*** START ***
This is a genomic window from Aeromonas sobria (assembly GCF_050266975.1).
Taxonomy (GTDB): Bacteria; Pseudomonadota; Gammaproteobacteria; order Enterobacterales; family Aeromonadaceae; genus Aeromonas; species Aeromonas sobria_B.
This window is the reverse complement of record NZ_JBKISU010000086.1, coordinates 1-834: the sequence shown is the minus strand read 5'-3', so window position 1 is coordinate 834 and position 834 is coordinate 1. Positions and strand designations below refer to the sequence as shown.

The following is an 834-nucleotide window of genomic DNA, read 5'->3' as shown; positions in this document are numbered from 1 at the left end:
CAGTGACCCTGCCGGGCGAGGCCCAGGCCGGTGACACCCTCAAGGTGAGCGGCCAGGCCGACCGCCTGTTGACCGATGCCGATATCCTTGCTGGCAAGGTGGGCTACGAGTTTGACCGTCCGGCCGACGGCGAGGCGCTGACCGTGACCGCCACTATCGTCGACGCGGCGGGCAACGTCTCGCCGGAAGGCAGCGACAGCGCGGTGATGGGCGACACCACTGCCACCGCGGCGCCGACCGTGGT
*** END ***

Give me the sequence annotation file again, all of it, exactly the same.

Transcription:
This is a genomic window from Aeromonas sobria (assembly GCF_050266975.1).
Taxonomy (GTDB): Bacteria; Pseudomonadota; Gammaproteobacteria; order Enterobacterales; family Aeromonadaceae; genus Aeromonas; species Aeromonas sobria_B.
This window is the reverse complement of record NZ_JBKISU010000086.1, coordinates 1-834: the sequence shown is the minus strand read 5'-3', so window position 1 is coordinate 834 and position 834 is coordinate 1. Positions and strand designations below refer to the sequence as shown.

The following is an 834-nucleotide window of genomic DNA, read 5'->3' as shown; positions in this document are numbered from 1 at the left end:
CAGTGACCCTGCCGGGCGAGGCCCAGGCCGGTGACACCCTCAAGGTGAGCGGCCAGGCCGACCGCCTGTTGACCGATGCCGATATCCTTGCTGGCAAGGTGGGCTACGAGTTTGACCGTCCGGCCGACGGCGAGGCGCTGACCGTGACCGCCACTATCGTCGACGCGGCGGGCAACGTCTCGCCGGAAGGCAGCGACAGCGCGGTGATGGGCGACACCACTGCCACCGCGGCGCCGACCGTGGT